In Argentina, this translates into group sessions on personal growth: confidence building, skill sharing, gift giving and community activity, followed by an Exchange Market. In the course of participating in the markets, people lose their initial desire to take personal advantage from the system, as we have all become used to doing. This has evolved into a set of principles developed by the participants:
"1. Our fulfillment as human beings need not be conditioned by money, and people ought not want for their needs to be met.
2. We aim not to promote products or services, but our mutual help in accomplishing a better way of life, through work, solidarity and fair trade.
3. We believe in the possibility of replacing competition, profit and speculation by reciprocity among people.
4. We assume that our actions, products and services respond to ethical and ecological standards more than to the will of the market, consumerism and short term profit.
5. The only conditions to be a member of the Global Exchange Network are: assisting and participating at the weekly group meetings for trade, being trained permanently, and being "prosumers" (both producer and consumer) of goods, services and knowledge and to be accepting of the opinions of the Quality and Price Control circles which aims to improve the network.
6. As we are an association of individuals, each member is responsible for her/his actions, as well as goods or services offered in the Network.
7. We believe that belonging to a group means no relationship of dependence, since individual participation is free and common to every member of the Network.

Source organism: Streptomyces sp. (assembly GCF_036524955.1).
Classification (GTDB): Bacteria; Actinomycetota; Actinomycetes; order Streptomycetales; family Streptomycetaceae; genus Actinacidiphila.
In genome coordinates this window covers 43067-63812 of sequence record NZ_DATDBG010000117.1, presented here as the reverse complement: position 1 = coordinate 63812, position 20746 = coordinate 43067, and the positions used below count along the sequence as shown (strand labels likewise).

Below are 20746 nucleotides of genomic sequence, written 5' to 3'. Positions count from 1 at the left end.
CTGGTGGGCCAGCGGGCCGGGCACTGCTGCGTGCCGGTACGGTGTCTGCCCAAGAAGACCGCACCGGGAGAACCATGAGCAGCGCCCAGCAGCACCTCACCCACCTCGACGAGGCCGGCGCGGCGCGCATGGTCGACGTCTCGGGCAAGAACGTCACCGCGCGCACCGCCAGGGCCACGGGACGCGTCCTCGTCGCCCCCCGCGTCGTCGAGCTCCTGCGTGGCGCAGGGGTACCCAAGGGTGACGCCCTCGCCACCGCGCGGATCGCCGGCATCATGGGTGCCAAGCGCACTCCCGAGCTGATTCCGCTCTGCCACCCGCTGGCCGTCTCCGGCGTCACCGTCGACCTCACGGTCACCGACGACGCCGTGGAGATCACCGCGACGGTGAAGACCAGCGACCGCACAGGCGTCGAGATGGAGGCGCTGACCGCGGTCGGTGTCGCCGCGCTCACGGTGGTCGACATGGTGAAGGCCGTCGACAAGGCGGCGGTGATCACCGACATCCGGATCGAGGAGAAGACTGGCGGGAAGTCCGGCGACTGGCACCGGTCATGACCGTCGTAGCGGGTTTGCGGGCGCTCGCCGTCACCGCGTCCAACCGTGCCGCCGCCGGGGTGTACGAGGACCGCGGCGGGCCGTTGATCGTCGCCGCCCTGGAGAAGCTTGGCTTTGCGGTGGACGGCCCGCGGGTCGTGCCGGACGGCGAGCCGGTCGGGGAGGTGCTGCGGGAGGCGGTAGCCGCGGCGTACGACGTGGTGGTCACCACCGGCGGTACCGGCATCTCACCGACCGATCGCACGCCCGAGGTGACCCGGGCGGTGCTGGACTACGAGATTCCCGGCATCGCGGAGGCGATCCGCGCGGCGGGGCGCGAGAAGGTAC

8. We claim that groups are not necessarily due to be formally organized, in a permanent way, since the network model implies permanent change of roles and functions.
9. We believe it is possible to combine the autonomy of groups (Clubs or Nodes), in the management of internal affairs with all the principles of the Network.
10. We recommend not to support, as members of the Network, moral or materially any activity that might keep us apart from the main goals of our Network.
11. We believe our best example is our behavior in and out of the Network. We keep confidentiality about our private lives and prudence in the public treatment of those matters that might alter the growth of the Network.
12. We deeply believe in an idea of progress founded upon the sustainable mutual support of the great majority of people of all societies.5"
In Argentina and in communities around the world, people are discovering the wealth they have in their people, land and associations. In this process of discovery, through exchanging with each other, they are collectively birthing a new set of symbols—not of a monetary value that in the conventional economy is based on an idea of scarcity (that which is scarce is valuable) but of a social value of ourselves and each other that is rich in what we all have to give.
*The author's visit to attend the Latin American Socio-Economic Solidarity Network conference in Buenos Aires, November 25 to December 10 was supported by VIDEA (Victoria International Development Education Association) and funded by the International Development Research Centre (IDRC). Return to text
Stephen DeMeulenaere Reinventing the Market: Alternative Currencies and Community Development in Argentina
All articles published in this journal are copyright. No part of any article may be reproduced without the prior permission of the author(s)